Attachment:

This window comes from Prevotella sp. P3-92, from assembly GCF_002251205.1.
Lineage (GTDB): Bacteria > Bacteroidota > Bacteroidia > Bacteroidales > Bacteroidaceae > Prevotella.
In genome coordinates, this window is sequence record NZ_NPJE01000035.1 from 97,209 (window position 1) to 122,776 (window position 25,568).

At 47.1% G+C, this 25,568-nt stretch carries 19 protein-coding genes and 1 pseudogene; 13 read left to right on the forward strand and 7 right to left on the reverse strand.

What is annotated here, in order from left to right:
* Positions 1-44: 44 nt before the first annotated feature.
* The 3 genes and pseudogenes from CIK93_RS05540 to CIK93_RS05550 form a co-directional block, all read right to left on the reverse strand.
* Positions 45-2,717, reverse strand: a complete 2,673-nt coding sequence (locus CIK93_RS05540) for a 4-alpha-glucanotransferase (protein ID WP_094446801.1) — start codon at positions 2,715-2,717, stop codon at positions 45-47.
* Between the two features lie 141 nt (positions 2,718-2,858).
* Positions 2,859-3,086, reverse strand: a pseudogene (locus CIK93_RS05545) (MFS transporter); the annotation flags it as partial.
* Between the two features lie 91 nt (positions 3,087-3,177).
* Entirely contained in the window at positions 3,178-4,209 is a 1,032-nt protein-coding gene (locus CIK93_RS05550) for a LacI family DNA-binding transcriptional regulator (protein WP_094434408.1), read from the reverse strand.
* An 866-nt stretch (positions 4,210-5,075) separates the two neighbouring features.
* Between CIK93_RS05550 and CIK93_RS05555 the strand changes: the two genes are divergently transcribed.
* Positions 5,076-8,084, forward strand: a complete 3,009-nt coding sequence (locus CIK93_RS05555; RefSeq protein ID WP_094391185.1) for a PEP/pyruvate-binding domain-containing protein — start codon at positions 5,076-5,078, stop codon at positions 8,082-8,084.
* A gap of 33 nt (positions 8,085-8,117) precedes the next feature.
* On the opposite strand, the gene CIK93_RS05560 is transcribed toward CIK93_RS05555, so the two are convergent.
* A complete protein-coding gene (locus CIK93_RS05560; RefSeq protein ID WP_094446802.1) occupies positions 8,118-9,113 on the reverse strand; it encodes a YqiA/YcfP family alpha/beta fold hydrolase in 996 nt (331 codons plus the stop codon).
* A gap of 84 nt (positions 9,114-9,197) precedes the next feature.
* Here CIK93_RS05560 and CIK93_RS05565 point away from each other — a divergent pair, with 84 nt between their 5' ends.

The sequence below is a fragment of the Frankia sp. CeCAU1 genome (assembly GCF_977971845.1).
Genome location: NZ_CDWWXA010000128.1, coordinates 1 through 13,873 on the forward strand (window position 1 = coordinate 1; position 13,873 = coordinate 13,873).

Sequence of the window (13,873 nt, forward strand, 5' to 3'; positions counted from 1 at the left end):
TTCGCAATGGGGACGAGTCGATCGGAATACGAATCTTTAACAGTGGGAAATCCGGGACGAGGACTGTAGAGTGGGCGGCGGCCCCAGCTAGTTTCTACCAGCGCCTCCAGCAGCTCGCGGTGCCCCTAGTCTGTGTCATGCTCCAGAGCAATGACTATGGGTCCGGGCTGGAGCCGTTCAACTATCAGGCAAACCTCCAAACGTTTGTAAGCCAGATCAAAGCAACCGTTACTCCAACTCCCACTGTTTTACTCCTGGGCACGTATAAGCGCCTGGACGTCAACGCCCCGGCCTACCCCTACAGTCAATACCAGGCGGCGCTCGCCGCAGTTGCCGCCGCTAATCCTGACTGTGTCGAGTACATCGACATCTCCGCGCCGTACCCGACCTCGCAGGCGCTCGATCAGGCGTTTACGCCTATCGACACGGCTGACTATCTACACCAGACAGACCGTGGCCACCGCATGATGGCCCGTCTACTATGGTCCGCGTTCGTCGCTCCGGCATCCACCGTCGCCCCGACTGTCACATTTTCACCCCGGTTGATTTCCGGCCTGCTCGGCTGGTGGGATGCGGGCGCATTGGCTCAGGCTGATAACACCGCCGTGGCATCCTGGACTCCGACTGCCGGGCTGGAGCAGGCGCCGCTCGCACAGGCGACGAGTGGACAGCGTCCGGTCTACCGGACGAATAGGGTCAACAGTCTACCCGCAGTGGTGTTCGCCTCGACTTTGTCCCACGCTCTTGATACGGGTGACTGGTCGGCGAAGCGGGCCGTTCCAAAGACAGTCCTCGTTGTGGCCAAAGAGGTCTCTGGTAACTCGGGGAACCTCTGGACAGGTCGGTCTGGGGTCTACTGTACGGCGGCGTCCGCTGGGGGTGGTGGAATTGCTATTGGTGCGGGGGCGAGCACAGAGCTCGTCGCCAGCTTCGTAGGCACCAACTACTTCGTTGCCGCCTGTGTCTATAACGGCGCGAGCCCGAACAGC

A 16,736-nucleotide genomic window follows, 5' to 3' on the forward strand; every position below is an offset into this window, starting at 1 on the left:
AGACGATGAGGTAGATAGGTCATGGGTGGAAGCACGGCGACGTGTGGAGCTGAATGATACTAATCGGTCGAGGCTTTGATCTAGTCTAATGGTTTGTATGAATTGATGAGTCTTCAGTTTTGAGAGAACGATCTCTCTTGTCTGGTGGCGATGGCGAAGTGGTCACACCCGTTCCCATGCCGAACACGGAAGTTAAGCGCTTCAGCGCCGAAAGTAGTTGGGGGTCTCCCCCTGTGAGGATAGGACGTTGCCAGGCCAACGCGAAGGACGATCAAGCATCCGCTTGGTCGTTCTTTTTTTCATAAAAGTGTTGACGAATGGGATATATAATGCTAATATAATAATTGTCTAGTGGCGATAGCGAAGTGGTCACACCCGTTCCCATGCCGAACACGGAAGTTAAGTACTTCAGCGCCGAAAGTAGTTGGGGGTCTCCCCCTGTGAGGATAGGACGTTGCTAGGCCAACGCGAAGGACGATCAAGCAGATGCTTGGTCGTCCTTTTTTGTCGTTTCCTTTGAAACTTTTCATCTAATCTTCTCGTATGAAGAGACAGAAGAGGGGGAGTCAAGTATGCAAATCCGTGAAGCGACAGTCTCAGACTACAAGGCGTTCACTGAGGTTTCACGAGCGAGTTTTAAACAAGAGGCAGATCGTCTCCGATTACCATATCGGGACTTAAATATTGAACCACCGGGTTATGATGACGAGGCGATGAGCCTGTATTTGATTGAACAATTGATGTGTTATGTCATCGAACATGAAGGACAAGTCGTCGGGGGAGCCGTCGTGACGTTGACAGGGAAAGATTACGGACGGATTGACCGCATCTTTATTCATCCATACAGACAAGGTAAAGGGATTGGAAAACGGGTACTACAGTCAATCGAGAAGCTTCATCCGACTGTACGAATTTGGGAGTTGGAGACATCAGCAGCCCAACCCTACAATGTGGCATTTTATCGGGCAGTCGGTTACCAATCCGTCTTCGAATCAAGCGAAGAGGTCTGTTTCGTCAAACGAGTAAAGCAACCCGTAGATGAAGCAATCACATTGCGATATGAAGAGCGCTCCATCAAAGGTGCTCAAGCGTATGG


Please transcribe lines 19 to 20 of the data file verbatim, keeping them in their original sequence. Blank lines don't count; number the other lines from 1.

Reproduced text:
* A gap of 84 nt (positions 9,114-9,197) precedes the next feature.
* Here CIK93_RS05560 and CIK93_RS05565 point away from each other — a divergent pair, with 84 nt between their 5' ends.